1. Fully face, and accept, the truth of your situation
You can’t fully let go of something until you have first taken it into your hand and grasped it.
If you don’t allow yourself to fully acknowledge the truth of whatever you have lived through, it will continue to have power over you.
There’s a big difference between saying “I was bullied when I was young… but I was probably just being a sensitive little kid,” and, “I was bullied relentlessly for years and had suicidal thoughts for years because of it.”
There’s a big difference between saying “I was raped when I was a teenager but I was probably asking for it because I was drunk and being flirtatious,” and, “I was raped when I was a teenager. I know this because my sexual energy was violated and I found it difficult to get close to people for years. I still wake up from nightmares of my abuser breaking into my home.”
There’s a big difference between saying “I might have been emotionally abused in my last marriage, but other people have had it so much worse than me,” and, “I was emotionally manipulated in my last marriage for so many years, to the point where I didn’t feel like I could trust my own mind in the slightest. I still doubt myself constantly and never know if or when my emotions are appropriate in a given situation.”
The point isn’t to be overdramatic or to tell white lies. The point is to be fully truthful. To own it fully. And that means allowing yourself to acknowledge the truth of the situation as you experienced it.
In practical terms, facing the full truth of your situation might look like writing out your full story on several pieces of paper… or telling a close, trusted friend about your trauma… or speaking to a coach or therapist for several sessions.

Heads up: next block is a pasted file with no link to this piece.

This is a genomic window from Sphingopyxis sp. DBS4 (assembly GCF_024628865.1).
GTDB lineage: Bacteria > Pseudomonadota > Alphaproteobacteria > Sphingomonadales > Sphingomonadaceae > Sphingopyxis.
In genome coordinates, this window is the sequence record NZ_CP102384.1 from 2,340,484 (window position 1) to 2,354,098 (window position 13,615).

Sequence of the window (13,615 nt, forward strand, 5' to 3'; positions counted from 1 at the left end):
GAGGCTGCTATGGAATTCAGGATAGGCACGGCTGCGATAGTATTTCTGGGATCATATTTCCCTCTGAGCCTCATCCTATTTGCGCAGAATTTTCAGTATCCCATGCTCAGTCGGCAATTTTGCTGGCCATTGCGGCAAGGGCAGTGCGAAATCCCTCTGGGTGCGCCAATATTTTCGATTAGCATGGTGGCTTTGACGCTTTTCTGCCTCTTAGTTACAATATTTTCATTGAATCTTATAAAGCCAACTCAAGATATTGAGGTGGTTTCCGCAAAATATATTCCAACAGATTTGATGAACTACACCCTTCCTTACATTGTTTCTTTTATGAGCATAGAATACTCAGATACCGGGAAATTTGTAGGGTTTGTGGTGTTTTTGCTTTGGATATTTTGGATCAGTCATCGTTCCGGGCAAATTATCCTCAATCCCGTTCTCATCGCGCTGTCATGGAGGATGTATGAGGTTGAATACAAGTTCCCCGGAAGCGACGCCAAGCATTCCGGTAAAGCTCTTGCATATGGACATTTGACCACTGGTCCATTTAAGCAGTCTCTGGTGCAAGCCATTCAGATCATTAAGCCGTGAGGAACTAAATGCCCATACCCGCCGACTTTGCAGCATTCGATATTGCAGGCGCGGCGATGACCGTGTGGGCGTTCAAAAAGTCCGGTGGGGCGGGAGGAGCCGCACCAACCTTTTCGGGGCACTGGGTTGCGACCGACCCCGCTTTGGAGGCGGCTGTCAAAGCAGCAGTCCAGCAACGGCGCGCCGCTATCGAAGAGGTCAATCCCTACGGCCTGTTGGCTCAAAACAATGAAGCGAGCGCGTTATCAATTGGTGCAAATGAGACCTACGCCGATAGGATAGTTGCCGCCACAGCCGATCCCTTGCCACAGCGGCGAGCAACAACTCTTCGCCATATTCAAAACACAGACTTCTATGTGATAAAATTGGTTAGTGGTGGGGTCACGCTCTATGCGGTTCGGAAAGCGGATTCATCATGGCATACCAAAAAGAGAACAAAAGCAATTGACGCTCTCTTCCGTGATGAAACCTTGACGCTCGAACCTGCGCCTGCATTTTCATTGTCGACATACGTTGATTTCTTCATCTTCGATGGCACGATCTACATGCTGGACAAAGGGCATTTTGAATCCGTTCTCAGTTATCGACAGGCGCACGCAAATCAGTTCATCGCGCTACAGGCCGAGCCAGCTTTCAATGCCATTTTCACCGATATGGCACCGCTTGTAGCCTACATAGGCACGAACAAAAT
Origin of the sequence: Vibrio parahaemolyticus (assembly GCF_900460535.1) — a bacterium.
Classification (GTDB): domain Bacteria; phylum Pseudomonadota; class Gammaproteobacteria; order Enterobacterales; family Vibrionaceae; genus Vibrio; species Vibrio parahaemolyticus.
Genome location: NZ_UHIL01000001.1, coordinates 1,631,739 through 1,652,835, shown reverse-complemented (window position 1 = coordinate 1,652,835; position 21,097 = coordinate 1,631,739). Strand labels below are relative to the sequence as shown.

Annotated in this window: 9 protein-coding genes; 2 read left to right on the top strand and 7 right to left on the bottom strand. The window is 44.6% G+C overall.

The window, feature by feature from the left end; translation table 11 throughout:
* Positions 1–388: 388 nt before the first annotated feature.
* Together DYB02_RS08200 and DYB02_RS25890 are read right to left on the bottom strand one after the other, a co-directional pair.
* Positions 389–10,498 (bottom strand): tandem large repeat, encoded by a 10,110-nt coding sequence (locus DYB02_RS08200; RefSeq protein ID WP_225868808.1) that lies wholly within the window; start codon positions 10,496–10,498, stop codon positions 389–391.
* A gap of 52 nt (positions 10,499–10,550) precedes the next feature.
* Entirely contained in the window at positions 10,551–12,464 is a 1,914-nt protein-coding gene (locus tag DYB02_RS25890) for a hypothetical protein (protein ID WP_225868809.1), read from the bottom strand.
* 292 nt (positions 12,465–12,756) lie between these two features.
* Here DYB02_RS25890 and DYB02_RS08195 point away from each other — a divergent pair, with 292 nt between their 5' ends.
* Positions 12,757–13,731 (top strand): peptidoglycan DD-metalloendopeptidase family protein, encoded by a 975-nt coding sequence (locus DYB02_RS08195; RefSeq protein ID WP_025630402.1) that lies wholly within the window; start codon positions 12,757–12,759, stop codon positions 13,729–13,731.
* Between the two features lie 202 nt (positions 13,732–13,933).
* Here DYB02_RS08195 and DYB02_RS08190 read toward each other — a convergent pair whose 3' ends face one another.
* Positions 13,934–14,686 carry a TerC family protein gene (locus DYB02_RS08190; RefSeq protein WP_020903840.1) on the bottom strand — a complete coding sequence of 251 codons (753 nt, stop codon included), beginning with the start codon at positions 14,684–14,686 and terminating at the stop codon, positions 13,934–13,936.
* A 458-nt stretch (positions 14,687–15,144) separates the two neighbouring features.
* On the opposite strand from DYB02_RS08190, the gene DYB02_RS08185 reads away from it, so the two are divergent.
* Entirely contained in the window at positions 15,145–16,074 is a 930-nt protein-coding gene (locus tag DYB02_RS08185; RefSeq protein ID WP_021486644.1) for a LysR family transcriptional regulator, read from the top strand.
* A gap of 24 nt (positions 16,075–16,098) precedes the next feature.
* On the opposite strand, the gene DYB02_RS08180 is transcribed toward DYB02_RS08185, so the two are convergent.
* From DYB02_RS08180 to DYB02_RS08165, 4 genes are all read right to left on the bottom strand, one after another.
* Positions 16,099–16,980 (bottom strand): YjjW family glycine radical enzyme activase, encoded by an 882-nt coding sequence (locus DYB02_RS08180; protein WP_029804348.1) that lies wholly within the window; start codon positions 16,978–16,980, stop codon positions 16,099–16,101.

Whatever your truth is, it absolutely must be fully acknowledged and externalized before you can transcend it.
2. Feel the feelings that you have access to
Once you have exposed the full truth of your situation to yourself, there will very likely be some (or a lot of) unfelt emotional residue to process.
You may have to sob, or yell, or lie down despondently, or stomp your feet… or all of the above.
Depending on the depth of the wound, this may take a matter of days, or a matter of years.
One of the most common fears that comes up when you are about to lean into this stage is, “What if my sadness/anger/resentment/etc. goes on forever? What if it’s a never ending well of emotion?”
3. Heal it in relationship with others
Just as all pain is experienced in relationship, it can only be healed in relationship.
There is value in processing your thoughts and feelings on your own (embracing quiet, solitude, self-reflection, etc.) eventually you must allow other people to act for mirrors for your healing.
I believe that it is your responsibility to heal it up to the 70% ceiling of healing, that you have access to on your own, and that the last 30% must be healed by using others as mirrors for your process.
It’s one thing to tell yourself that something that you fear about yourself as being unloveable is actually very loveable (using affirmations or journalling, for example)… and it’s another thing entirely to allow yourself to be experienced in the midst of your pain and have another person tell you that you are indeed loveable.
Lean on friends, family members, coaches, therapists, and your community. Allow yourself to extend to others. Allow yourself to be seen by others. Allow yourself to be received by others. Allow yourself to be loved by others.
And watch your pain, trauma, and shame stories melt away.
Dedicated to your success,